VA Caribbean Healthcare System San Juan, PR, United States
Jeremy Feliciano-Ildefonso, MD, Zeyn Mirza, MD, Rafael Mestres, MD, José Martin-Ortiz, MD, FACG VA Caribbean Healthcare System, San Juan, Puerto Rico
Introduction: Primary liver sarcomas are extremely rare, representing 0.1% to 0.2% of all hepatic tumors in adults. Most cases have been described in pediatric populations, with few occurring in adults. Prognosis is dismal, leading to death in the majority cases. Due to the tumor’s rapid growth and mortality, it is usually misdiagnosed resulting in an inappropriate treatment plan.
Case Description/Methods: A 59-year-old Hispanic male with past medical history of hypertension and alcohol abuse who presented to the ER due to right upper quadrant pain and nausea. The patient had visited the ER a few weeks prior and was discharged on Omeprazole given diagnostic impression of GERD, however returned due to partial relief. Denied fever, chills, weight loss, diarrhea, or constipation. Labs showed an elevated alkaline phosphatase at 189 U/L, CEA and alpha-fetoprotein were normal. Physical examination revealed tenderness to palpation at the epigastric area and right upper quadrant, along with a new palpable, immobile mass. Abd-pelvic CT showed a large right hepatic lobe subcapsular complex, cystic mass with solid components displaying extracapsular extension. Interventional radiology service was consulted for biopsy prior to discharge. While awaiting results, patient’s abdominal pain increased significantly accompanied by early satiety, poor appetite, increased abdominal girth, and bilateral lower extremity edema. Imaging studies were repeated, revealing significant increase in previously described liver lesion, now measuring 24 x 16 cm compared to 20.8 x 13.9 cm less than three weeks prior. Biopsy confirmed the diagnosis of malignant spindle cell neoplasm with extensive necrosis and pleomorphism. Negative immunostains included pankeratin, CK7, CK20, desmin, arginase 1, S-100, c-kit, CD34, triple melanoma stain, HMB-45 and Melan-A consistent with Undifferentiated Sarcoma. PET CT disclosed only a severe hypermetabolic lesion confirming primary liver involvement. Therapy was started promptly with Doxorubicin and Ifosfamide.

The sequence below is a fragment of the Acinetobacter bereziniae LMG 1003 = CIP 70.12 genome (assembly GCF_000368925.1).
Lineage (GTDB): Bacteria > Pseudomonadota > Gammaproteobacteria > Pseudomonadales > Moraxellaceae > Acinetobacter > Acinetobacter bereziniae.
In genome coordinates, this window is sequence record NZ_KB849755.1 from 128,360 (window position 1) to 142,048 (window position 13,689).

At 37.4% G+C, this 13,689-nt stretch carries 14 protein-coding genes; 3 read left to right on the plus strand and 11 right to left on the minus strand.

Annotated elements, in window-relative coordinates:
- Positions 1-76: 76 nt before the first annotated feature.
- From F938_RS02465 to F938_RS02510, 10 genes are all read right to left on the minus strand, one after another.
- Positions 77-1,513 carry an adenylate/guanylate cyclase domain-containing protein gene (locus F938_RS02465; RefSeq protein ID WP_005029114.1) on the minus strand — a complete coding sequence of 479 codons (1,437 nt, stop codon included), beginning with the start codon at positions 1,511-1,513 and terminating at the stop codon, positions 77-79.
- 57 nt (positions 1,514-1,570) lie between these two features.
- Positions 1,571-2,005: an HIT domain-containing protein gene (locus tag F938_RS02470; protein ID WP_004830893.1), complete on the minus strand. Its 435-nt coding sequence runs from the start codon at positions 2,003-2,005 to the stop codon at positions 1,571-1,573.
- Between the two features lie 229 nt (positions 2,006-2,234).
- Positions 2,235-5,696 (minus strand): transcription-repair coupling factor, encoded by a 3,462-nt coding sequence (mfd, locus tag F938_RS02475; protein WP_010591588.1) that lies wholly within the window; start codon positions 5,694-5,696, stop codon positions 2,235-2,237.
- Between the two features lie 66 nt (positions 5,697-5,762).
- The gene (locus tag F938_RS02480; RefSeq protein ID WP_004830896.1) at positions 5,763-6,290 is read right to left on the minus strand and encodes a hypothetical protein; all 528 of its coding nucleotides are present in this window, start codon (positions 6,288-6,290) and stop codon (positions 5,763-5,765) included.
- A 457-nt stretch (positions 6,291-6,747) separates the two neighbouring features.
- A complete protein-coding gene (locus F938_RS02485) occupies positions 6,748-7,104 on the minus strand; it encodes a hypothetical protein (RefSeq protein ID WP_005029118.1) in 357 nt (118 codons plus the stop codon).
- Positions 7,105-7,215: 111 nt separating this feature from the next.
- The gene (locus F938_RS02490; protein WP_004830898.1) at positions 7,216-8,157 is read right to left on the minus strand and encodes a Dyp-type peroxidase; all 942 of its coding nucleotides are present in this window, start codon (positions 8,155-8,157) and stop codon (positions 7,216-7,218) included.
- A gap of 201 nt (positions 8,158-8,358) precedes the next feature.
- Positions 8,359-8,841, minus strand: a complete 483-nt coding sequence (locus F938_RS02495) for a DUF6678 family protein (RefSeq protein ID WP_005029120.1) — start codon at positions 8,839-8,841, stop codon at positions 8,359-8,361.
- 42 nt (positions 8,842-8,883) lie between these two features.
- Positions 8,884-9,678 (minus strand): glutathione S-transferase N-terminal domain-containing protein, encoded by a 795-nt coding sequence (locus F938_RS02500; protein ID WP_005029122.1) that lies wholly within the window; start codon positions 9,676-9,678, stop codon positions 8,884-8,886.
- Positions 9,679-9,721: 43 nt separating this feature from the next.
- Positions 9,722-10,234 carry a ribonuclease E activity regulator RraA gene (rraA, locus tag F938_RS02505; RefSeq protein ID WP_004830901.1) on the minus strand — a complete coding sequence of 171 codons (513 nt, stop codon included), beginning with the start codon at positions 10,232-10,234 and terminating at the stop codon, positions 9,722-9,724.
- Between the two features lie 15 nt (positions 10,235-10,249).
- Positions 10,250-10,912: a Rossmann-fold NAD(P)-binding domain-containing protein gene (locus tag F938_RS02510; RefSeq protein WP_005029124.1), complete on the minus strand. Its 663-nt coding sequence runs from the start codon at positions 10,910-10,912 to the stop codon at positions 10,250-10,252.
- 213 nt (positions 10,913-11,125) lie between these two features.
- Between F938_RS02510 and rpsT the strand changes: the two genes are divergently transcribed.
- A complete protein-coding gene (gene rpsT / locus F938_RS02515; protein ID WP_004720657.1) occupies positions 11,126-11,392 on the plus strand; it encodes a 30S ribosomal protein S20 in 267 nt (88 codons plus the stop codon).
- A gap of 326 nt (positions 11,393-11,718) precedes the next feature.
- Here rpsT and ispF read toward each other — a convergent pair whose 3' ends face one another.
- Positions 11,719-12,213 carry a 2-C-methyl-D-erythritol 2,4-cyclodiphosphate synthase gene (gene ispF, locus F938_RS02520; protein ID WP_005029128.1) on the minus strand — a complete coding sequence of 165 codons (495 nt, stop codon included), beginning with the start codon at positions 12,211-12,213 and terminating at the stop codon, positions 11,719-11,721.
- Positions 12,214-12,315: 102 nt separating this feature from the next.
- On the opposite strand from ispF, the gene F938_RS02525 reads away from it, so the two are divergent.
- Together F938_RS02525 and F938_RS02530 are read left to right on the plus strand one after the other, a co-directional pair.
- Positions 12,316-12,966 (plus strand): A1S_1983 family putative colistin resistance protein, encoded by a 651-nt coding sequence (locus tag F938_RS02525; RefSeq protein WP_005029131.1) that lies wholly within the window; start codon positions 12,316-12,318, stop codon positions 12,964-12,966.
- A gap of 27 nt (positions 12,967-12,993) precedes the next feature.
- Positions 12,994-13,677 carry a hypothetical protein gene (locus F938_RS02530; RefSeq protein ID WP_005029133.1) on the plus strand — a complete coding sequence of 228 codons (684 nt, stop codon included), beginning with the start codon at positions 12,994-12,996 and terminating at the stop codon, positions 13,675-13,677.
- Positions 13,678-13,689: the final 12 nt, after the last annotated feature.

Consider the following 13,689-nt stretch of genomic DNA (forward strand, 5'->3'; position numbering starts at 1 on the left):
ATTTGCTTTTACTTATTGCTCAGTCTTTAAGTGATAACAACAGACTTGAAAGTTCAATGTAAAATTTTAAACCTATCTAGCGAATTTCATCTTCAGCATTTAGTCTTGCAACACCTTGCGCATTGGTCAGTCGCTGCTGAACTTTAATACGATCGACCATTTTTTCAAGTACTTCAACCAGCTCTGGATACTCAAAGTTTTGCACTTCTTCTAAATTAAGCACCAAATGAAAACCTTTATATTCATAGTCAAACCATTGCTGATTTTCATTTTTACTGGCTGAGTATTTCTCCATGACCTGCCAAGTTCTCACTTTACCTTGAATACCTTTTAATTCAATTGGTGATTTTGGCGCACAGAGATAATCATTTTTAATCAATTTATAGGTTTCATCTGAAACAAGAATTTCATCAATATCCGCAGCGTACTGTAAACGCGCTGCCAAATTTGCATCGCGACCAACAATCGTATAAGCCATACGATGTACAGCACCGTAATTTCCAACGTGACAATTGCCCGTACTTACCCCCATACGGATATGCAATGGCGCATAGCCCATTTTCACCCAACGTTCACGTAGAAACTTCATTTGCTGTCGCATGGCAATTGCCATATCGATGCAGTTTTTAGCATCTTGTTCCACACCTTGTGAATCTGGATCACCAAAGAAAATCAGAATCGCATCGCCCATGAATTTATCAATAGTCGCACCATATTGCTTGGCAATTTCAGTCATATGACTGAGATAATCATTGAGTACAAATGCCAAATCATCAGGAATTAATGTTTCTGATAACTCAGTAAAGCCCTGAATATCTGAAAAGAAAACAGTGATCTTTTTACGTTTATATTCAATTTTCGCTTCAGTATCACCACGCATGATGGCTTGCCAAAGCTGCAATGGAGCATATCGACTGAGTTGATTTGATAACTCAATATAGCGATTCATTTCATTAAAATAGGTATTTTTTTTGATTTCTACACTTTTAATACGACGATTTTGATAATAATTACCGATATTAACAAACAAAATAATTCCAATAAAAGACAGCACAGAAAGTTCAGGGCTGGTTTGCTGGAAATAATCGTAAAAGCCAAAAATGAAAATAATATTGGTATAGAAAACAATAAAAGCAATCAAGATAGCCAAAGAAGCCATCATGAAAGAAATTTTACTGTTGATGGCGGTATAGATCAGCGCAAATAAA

Discussion: Rapidly evolving pathologies are easily confused for other etiologies, such as infection. This sheds light on the importance of a holistic approach that brings together patient’s clinical presentation, labs and physical exam. This case highlights the fact that most common is not synonymous with accuracy. As a result, undifferentiated sarcomas should form part of the differential diagnoses when a patient simply presents with nausea, vomiting, and abdominal pain, as time is of the essence.
Disclosures: Jeremy Feliciano-Ildefonso indicated no relevant financial relationships. Zeyn Mirza indicated no relevant financial relationships. Rafael Mestres indicated no relevant financial relationships. José Martin-Ortiz indicated no relevant financial relationships.
Jeremy Feliciano-Ildefonso, MD, Zeyn Mirza, MD, Rafael Mestres, MD, José Martin-Ortiz, MD, FACG. P1932 - A Rare Hepatic Malignancy Disguised by Unalarming Symptoms, ACG 2021 Annual Scientific Meeting Abstracts. Las Vegas, Nevada: American College of Gastroenterology.